Crowded SL schools must take hard line on open enrollment
With crowded buildings, the Storm Lake schools must limit open enrollment.
The school board discussed the situation at its meeting this week.
After March 1, the district won’t sign paperwork for students wanting to open enroll in from other districts unless they can show what the state defines as good cause - either their family moving into the district, or proof of a bullying or harassment situation at their current school. Superintendent Stacey Cole said the district has had to take a hard stance with a couple of families wanting in over the past two weeks.
District officials are sometimes questioned about why they let so many kids from other districts come in, when schools are already crowded. The state permits full open enrollment before the March deadline for each upcoming school year.
There are some sad stories from families looking for new schools, but Storm Lake doesn’t have room in its buildings, she said. “It’s hard when a family doesn’t feel it has been treated well,” but unless their current district has done an investigation and checked the box acknowledging the bullying problem, Storm Lake’s decision will stand. The district can’t allow some families in and deny others, Supt. Cole said.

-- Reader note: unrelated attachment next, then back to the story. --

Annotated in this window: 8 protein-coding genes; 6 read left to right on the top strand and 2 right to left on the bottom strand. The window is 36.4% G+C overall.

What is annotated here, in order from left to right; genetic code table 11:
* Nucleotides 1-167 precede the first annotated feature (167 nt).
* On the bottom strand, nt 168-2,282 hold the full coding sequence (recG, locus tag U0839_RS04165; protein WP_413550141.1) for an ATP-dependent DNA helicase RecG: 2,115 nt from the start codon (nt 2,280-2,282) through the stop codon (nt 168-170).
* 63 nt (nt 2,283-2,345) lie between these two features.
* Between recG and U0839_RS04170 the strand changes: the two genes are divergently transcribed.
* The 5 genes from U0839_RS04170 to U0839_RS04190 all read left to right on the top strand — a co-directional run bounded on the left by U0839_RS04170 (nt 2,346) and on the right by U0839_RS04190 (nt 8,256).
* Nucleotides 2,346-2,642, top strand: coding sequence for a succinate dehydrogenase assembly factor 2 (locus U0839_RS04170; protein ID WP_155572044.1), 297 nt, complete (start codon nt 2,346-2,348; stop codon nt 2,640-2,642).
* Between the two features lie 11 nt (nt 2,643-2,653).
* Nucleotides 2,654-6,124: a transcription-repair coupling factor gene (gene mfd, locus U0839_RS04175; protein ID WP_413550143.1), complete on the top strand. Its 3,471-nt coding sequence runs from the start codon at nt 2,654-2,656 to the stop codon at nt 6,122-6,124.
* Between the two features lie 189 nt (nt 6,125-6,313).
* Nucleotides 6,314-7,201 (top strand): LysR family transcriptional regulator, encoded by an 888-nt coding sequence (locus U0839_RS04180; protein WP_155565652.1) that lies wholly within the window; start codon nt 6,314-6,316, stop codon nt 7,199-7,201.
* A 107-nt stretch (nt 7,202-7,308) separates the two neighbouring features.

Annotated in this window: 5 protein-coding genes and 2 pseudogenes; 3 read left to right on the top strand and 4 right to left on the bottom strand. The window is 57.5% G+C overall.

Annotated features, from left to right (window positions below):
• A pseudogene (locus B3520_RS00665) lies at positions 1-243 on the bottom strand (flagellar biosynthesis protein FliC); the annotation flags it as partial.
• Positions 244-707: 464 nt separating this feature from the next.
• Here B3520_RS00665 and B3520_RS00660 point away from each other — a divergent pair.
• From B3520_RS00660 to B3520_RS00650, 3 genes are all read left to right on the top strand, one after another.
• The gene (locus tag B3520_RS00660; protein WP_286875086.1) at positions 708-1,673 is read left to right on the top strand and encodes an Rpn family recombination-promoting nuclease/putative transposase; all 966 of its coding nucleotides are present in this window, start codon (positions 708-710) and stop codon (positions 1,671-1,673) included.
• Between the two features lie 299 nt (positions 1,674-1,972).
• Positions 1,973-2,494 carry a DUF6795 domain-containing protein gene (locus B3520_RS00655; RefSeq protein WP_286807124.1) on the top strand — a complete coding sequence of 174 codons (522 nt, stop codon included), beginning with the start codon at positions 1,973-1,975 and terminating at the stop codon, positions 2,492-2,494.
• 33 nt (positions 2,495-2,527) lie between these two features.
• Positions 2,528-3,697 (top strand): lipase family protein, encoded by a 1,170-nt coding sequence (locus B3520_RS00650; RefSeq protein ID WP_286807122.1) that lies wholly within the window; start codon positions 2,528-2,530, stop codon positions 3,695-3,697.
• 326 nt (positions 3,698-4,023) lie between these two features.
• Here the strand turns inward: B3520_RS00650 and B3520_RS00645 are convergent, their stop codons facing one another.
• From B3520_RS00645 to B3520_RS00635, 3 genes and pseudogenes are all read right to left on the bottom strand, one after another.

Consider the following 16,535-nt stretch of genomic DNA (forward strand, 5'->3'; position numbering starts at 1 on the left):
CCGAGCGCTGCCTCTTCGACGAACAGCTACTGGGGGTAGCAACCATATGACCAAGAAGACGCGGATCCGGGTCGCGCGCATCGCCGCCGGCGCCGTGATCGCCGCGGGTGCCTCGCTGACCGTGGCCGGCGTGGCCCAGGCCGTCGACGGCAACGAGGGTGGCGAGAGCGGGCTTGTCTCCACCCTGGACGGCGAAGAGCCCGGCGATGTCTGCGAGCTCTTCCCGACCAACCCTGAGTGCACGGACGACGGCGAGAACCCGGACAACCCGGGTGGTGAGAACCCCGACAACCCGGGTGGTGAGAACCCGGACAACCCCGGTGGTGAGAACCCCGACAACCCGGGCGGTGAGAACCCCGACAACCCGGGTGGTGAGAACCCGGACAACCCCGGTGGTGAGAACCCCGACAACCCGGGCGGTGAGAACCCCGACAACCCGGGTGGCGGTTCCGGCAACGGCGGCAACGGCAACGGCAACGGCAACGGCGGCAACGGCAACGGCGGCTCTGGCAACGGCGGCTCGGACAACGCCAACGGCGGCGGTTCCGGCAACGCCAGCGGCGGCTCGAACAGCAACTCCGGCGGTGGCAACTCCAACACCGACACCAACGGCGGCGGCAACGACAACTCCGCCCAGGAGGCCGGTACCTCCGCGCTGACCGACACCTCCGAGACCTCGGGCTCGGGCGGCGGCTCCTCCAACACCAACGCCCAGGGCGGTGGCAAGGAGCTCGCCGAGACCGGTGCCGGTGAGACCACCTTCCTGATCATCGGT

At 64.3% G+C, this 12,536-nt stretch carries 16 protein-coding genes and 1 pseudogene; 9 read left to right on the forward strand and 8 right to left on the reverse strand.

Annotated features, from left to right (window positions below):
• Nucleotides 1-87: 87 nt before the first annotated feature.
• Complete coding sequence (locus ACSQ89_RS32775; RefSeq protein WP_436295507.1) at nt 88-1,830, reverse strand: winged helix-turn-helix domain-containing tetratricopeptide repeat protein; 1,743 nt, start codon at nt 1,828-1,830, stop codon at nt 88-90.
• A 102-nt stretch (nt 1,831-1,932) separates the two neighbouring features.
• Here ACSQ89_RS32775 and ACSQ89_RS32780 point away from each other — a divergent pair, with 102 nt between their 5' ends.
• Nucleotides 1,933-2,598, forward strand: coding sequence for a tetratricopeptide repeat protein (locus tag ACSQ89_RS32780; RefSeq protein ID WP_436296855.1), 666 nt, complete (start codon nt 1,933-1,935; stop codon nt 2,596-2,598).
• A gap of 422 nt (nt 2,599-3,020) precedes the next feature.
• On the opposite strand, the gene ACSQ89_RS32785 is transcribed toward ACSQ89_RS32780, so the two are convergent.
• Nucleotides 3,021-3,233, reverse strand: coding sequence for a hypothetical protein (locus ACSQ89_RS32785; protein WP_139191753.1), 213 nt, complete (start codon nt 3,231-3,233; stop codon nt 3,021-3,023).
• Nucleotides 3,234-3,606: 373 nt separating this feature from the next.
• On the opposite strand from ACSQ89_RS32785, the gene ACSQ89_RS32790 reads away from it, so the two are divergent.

One family with several school-age children opted to open enroll out of the district to a neighboring one this school year, then changed their mind a short time later, and the district had to deny their attempt to return.
District records show 92 students open enrolled into Storm Lake from the Alta-Aurelia district. The superintendent said that in many of those cases, families have moved from Storm Lake to Alta, and open enrolled prior to the deadline so their children can continue in the Storm Lake schools.
“People have to find a place to live,” school board member Amilia Marroquin said of the exodus, noting the sharp housing shortage in Storm Lake.
In other school board business:
* A few facts from a financial report: The cost of operating the school district breaks down to over $87,000 per day. Salaries and benefits, over $25 million, makes up 80 percent of the district budget. Special education accounts for 19 percent of the budget. Transportation costs an average of $6.24 per mile, up this past year because the district offered double bus routes to maintain social distancing.
* The board agreed to add dental, vision and life insurance offerings to their benefit package for full-time employees, hoping to better serve the needs of staff and entice more applicants.
* The board will continue to meet on the third Wednesday of each month for regular meetings, but will move the time to 5:30 p.m. starting in December.